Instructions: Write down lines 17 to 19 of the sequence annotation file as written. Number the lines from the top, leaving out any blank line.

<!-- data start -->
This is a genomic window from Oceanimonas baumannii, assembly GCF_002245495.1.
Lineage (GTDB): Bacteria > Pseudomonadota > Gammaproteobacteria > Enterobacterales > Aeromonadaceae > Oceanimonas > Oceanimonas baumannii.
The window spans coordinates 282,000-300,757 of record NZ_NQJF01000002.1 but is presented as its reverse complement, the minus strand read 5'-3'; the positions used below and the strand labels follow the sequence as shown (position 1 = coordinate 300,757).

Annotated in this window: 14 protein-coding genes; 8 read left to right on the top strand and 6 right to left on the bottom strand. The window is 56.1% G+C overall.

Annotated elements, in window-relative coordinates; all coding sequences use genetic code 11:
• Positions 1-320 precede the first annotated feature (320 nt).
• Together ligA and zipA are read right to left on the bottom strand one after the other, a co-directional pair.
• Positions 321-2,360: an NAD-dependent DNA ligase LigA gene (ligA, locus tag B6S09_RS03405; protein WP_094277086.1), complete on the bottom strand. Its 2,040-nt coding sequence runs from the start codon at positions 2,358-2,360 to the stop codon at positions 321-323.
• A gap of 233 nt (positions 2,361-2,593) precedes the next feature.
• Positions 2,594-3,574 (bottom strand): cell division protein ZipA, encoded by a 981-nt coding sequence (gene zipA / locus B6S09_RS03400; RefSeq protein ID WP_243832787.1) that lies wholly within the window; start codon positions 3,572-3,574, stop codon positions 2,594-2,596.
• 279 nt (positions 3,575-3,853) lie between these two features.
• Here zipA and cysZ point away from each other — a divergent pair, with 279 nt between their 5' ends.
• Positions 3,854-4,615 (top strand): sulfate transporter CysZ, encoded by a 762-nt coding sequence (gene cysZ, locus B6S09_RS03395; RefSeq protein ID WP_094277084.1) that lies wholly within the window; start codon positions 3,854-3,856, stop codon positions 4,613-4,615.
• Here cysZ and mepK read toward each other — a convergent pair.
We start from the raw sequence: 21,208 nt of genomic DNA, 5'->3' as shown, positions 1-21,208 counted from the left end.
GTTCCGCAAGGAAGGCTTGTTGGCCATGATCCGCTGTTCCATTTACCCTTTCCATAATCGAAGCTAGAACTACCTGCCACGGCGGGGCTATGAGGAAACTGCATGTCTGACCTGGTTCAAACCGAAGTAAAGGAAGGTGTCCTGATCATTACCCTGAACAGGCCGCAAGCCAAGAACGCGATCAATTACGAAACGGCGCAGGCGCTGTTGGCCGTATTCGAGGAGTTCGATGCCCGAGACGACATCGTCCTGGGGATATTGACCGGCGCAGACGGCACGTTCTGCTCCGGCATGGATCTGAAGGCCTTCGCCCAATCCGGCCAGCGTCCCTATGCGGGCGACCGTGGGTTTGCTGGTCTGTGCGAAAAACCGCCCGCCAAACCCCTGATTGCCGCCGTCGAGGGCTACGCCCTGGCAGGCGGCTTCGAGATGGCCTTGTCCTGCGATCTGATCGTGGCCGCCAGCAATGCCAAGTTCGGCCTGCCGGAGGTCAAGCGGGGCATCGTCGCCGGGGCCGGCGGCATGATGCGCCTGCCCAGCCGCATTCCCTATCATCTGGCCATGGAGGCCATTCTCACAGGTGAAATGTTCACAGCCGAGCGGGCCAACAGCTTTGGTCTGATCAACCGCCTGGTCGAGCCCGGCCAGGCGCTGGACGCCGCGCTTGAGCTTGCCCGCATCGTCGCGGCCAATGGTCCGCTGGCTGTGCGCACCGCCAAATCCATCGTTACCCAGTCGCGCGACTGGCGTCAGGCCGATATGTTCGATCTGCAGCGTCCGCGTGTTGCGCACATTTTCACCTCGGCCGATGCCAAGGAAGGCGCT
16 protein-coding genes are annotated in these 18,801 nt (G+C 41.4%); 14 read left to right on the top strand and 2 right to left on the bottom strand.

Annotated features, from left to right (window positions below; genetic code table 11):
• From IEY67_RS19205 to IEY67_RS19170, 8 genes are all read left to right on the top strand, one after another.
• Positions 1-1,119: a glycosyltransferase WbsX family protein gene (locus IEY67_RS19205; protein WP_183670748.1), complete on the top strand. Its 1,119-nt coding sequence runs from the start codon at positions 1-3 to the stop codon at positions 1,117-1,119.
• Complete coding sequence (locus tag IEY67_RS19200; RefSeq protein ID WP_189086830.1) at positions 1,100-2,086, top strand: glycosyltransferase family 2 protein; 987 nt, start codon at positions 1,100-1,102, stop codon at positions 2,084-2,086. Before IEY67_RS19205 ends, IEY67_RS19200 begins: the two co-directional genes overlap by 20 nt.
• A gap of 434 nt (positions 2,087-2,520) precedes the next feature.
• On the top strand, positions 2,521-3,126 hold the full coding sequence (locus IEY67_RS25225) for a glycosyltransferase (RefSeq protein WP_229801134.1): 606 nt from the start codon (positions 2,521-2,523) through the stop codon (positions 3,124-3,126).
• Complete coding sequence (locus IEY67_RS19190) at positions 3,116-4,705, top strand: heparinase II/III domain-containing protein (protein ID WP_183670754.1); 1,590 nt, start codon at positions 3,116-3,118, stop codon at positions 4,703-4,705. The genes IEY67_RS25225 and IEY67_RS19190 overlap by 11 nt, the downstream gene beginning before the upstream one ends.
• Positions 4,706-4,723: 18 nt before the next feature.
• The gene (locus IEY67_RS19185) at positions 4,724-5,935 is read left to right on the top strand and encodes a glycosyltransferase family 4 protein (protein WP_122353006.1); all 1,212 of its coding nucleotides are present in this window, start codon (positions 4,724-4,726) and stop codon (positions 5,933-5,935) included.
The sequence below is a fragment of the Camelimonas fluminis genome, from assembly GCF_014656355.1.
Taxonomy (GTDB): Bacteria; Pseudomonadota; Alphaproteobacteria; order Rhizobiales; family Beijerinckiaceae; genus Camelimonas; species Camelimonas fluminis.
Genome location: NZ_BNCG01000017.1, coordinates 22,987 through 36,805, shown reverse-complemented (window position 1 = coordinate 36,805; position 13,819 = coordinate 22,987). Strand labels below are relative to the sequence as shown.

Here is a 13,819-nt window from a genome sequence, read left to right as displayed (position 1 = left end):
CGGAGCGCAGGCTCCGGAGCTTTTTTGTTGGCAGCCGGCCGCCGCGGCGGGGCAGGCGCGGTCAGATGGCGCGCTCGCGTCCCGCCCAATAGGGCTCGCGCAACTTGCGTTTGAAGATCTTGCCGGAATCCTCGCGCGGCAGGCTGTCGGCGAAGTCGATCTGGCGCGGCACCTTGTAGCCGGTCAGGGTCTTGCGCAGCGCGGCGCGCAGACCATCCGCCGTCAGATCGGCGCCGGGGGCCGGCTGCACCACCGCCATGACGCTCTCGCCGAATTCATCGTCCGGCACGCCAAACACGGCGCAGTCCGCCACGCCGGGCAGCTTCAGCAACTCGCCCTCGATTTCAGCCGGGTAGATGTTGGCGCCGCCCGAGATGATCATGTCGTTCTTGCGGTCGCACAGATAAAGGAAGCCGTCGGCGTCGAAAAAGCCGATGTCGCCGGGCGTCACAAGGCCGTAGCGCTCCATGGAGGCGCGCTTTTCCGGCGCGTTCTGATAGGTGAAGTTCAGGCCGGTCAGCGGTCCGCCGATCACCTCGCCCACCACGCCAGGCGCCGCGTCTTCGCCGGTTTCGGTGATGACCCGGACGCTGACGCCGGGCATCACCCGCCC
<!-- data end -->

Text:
16 protein-coding genes are annotated in these 18,801 nt (G+C 41.4%); 14 read left to right on the top strand and 2 right to left on the bottom strand.

Annotated features, from left to right (window positions below; genetic code table 11):
• From IEY67_RS19205 to IEY67_RS19170, 8 genes are all read left to right on the top strand, one after another.